If you could even just make a shopping list for me, that would be great!

I know that there are tons of other questions that I should be asking, and I have an idea about some of them but just can’t seem to put them into words. I’m sure that there’s probably also more information that I should be giving you.

Any and all advice and guidance is greatly appreciated, and if I need to give more information to help you help me, please ask.

Thank you very much!
 

yo!

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I would start by learning how to format your writings.

How about paragraphs with actual spaces between thoughts not just hitting enter.

I (and many others) won't even read a post if it is as confusing as yours is laid out.
 

jta1188

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First off I'd find out my measurements if I were you, as you'll need them to get the best bargains--which are almost always online.

As far as collared shirts, I'd recommend going to a local Polo Ralph Lauren factory outlet and picking up some polos and button downs, as they often have them at decent prices and sometimes have good sales. TJ Maxx and Marshall's sometimes have brand name polos as well.

I like Bill's khakis as far as versatile khakis are concerned. I prefer Zanellas for dressier trousers.

Just make sure you have a few basic suits (navy, charcoal, navy stripe and charcoal stripe) and a few interchangeable belt/shoe combinations.
 

Michael Ay329

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Merino wool vests from Men's Wearhouse are an important item of clothing
http://search.menswearhouse.com/?bmF...710c68a6044208

All my suits are 3 piece vested bespoke jobs so I can wear to court...but I bought a pair of merino wool vests the other day I love their versatility

For example, on a newer blue pin stripped suit, I can leave its matching vest at home and put on a royal blue vest (when I'm not doing a criminal jury trial)

That vest is something which can easily add some age "distance" between you and your students and would not look out of place

Add 3-4 corduroy trousers matched with button shirts and the vest and you have a nice look for a male teacher.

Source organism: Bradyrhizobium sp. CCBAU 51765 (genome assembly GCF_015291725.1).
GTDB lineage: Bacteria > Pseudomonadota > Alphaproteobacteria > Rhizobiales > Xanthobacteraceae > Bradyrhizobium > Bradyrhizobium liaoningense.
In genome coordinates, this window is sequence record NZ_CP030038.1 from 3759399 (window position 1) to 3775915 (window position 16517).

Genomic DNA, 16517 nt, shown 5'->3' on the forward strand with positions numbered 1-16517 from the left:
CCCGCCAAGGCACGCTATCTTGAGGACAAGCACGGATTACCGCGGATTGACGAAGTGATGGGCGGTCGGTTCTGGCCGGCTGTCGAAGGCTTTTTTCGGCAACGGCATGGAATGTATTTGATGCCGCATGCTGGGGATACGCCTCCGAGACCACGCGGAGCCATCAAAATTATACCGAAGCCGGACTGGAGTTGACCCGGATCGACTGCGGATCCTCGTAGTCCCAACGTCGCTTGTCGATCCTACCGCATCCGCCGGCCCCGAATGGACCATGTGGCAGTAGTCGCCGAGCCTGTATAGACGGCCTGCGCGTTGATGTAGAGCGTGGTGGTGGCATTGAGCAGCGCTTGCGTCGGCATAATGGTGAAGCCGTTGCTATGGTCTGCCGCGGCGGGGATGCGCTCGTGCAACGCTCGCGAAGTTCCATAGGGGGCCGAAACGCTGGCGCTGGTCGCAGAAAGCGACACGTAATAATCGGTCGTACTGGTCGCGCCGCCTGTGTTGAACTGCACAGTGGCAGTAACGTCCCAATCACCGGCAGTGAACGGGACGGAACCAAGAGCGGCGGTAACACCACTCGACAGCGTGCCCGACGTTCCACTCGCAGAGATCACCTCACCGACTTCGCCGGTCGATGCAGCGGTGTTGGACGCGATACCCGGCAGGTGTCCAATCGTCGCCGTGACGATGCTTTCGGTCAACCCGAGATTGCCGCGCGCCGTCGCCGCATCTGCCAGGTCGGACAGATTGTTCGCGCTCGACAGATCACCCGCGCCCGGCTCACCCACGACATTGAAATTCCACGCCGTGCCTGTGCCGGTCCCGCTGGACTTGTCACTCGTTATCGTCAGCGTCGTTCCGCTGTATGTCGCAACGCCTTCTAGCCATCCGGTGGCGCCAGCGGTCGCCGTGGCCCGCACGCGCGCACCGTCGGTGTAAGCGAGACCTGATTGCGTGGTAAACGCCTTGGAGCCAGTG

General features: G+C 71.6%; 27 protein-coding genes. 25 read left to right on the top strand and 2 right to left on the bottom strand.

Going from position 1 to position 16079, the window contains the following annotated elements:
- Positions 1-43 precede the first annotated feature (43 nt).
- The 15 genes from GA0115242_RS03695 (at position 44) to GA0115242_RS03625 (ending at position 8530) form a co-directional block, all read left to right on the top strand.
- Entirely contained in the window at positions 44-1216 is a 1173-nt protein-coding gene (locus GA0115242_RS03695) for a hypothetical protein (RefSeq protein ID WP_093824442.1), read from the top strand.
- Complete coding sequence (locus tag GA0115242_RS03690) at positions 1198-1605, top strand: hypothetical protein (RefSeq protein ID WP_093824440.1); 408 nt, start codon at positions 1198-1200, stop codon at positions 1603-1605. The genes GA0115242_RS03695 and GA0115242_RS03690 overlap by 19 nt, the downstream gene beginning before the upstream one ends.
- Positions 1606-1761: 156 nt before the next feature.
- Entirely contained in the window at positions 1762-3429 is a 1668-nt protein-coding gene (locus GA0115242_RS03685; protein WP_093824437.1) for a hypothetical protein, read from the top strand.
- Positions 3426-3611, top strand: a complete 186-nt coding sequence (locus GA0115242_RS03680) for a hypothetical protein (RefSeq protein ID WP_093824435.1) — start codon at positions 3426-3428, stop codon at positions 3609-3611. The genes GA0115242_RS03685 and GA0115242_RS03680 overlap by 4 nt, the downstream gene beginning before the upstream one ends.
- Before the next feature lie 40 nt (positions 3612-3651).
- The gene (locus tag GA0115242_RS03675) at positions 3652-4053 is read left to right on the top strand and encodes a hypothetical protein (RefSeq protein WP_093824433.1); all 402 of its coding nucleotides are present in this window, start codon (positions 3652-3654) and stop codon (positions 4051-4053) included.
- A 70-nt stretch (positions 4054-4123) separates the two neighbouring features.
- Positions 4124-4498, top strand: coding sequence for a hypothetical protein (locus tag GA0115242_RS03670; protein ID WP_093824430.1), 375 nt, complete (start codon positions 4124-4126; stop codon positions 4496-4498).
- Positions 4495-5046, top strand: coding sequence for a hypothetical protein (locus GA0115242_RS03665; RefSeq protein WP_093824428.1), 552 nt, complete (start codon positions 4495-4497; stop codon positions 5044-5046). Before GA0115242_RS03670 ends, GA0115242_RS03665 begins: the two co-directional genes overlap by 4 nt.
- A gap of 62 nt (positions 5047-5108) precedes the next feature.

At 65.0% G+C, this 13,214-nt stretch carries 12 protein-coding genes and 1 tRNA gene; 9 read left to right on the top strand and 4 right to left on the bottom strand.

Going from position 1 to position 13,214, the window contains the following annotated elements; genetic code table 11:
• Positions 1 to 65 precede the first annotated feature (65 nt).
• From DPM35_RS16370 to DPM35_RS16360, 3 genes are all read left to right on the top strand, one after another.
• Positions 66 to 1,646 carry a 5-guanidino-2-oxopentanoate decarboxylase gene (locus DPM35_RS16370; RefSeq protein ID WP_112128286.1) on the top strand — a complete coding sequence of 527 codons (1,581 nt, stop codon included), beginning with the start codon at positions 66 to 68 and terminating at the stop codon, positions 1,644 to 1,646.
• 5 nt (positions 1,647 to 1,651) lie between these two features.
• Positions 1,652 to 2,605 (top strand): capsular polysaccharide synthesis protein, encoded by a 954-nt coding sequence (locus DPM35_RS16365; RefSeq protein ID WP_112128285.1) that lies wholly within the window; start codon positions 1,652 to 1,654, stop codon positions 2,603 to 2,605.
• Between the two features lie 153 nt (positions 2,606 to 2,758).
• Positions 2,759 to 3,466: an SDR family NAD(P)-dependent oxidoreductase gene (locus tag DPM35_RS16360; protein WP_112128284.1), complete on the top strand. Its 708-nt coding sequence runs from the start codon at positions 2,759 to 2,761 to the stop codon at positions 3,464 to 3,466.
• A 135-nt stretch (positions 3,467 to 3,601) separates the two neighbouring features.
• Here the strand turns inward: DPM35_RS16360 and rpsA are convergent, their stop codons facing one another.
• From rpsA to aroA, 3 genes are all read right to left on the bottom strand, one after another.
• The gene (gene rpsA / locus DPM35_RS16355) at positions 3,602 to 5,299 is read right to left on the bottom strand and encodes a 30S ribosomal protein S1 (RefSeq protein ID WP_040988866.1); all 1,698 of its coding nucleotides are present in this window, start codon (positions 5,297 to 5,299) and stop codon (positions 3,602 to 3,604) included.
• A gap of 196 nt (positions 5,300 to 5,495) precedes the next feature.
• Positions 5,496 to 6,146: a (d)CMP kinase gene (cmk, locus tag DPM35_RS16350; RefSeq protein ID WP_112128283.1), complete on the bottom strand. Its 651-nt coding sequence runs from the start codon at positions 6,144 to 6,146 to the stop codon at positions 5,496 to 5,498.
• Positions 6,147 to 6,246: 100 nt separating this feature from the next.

LLBean and Eddie Bauer online should have a plethora of cotton chamois or flannel shirts to go with the trousers

Add another 2 corduroy jackets to mix and match with your odd trousers and vests and you have a the look of a teacher which your students can appreciate and your colleagues will respect as appropriate.
 

sloane3

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Originally Posted by COS
I will be graduating from college this upcoming May, and have a teaching job lined up to start the following August.
As a college student, my wardrobe consists primarily of t-shirts and jeans, with athletic shoes and flip-flops.
I own one dark grey suit that my parents bought for me when I was in high school, and it still fits.
I also own a button-down shirt and tie and a pair of dress shoes that I wear with the suit when I wear it - to funerals, weddings, and those rare occasions when I might go to Church.
However, I'm starting to think quite a bit about the future. I'm going to be a real adult now, and have an actual profession. I need to start dressing the part.
I've gotten some money, gift cards, etc. for Christmas that I'd like to put towards building my adult wardrobe. My birthday is coming up soon, and then right after that will be graduation, so I'd like to make those events work towards my adult wardrobe's advantage as well.
So, here are the factors that will effect what I get:
I really don't have alot of money, and when I do start my job, I won't be making much money (everyone knows how underpaid teachers are), and what I will be making does have to cover all of my expenses.
I'm ready & willing to completely reinvent myself, and establish a new personal sense of style & taste that I can maintain for the rest of my life.
I will be a high school teacher. The dress-code for teachers at the school that I will be working at is pretty basic, and states that men are to wear collared shirts tucked into trousers/pants (not jeans) with a belt and close-toed shoes with socks.
As I'm young and will be teaching students that are - in some cases - only about 5 years younger than me, I need for my new wardrobe to help me create that boundary between us, that distinguishes me as a mature, responsible, respectable adult authority figure.